The main breakdown in the clogged local criminal justice system is in Criminal Court, officials said at a meeting Tuesday.
General Sessions Court judges said they have a mandate that cases must be out of their court in 120 days, but officials said cases sometimes get tied up in Criminal Court for years.
Newly elected Criminal Court Judge Barry Steelman was at the meeting of the Criminal Justice Committee at the MLK Building.
Judge Don Poole is in England for a judicial seminar.
Judge Rebecca Stern was reminded of the meeting by an attorney in her court on Tuesday morning. She said she did not have it on her calendar and asked her court officer to call to say she could not come. Judge Stern was conducting a bond hearing.
Shawn Johnson, county corrections coordinator, said he compiled a 163-page report on criminal defendants. He said, "It's disgusting how long it takes to go through the courts."
He said while cases drag on, some police officers quit, witnesses become unavailable and victims may lose interest.
Mr. Johnson said, "It's almost like the defendants are playing the system for all they can."
District Attorney Bill Cox said the time it takes to move a case through the Grand Jury has been cut to about a month.
He said his office is taking steps to become better prepared when cases first come up in Criminal Court. He said judges there need to set strict deadlines on when pleas can be worked out and trials held.
Mr. Cox said when cases are continually passed "it's more work for everybody."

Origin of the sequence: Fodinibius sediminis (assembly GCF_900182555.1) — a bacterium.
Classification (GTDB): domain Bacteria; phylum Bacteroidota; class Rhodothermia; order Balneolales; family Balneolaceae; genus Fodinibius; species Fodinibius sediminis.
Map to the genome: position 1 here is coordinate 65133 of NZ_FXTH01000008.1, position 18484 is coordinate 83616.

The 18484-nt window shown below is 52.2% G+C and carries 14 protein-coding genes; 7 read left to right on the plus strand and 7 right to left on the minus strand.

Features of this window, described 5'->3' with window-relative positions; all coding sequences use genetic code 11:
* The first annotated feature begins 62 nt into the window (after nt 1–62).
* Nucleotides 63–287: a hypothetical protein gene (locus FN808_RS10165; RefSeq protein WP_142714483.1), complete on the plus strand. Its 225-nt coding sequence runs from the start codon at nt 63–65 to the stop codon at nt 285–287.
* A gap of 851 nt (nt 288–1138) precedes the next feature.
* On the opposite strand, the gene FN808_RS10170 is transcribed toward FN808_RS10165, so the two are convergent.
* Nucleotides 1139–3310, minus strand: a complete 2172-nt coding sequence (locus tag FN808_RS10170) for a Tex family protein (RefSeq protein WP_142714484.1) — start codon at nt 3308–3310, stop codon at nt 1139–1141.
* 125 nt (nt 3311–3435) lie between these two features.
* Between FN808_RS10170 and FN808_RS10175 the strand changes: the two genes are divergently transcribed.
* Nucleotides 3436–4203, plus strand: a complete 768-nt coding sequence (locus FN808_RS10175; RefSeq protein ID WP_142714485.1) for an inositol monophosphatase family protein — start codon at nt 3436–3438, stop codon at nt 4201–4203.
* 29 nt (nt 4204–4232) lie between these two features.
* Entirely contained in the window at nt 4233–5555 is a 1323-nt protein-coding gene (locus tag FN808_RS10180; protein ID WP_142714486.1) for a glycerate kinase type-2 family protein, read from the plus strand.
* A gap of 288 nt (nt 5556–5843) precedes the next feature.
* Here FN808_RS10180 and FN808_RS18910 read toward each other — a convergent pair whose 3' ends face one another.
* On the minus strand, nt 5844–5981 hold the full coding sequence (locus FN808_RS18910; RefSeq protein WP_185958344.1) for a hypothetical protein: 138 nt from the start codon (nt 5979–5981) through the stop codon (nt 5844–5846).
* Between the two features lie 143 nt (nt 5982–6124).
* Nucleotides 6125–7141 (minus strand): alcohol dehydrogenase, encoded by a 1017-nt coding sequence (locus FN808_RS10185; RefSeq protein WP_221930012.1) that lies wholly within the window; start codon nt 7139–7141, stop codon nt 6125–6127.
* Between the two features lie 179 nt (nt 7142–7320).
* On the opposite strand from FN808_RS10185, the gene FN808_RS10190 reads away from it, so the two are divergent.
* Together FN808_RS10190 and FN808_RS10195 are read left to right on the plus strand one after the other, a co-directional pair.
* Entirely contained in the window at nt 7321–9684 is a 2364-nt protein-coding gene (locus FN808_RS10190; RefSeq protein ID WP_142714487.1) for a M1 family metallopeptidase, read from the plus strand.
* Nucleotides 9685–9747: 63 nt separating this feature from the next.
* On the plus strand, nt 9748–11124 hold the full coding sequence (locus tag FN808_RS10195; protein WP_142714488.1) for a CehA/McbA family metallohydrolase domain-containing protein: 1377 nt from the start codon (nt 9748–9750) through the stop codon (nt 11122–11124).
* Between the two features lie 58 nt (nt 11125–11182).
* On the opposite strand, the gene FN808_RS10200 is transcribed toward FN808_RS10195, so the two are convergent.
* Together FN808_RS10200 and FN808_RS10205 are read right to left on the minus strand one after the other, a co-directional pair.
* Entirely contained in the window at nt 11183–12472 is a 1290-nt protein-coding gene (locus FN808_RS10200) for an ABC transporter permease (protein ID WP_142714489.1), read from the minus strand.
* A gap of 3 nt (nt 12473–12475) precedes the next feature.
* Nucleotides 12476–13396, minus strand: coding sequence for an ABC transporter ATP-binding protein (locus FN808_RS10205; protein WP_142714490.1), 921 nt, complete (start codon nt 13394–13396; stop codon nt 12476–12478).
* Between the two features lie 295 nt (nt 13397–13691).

He said, "The judges are going to have to hold everybody's feet to the fire."
New General Sessions Court Judge Christie Mahn Sell noted that in Federal Court there are definite deadlines. She said, "They don't waver from those. You don't ask for a continuance."
General Sessions Court Judge David Bales said it is frustrating to have cases "taken upstairs" right at the 120-day mark, then languish in Criminal Court for another year and a half.
He said the defendants usually wind up getting about the same sentence they would have gotten in General Sessions Court.
Judge Bales said, "There ought to be consequences" for dragging on with cases. He said attorneys now feel it is "almost malpractice" for them not to go all the way through the Criminal Court process.
Bob Moon, another General Sessions Court judge, said cases are sometimes taken from that court by lawyers who "judge shop" and get a more favorable ruling. He said sometimes bonds are lowered significantly and those who have failed drug screens are put back in drug programs.
Chattanooga Police Chief Steve Parks said there is "huge frustration" among officers who make arrests then find the same defendants back out on the streets quickly.
He noted that the man who was holed up by a SWAT Team on Monday had 22 outstanding warrants against him.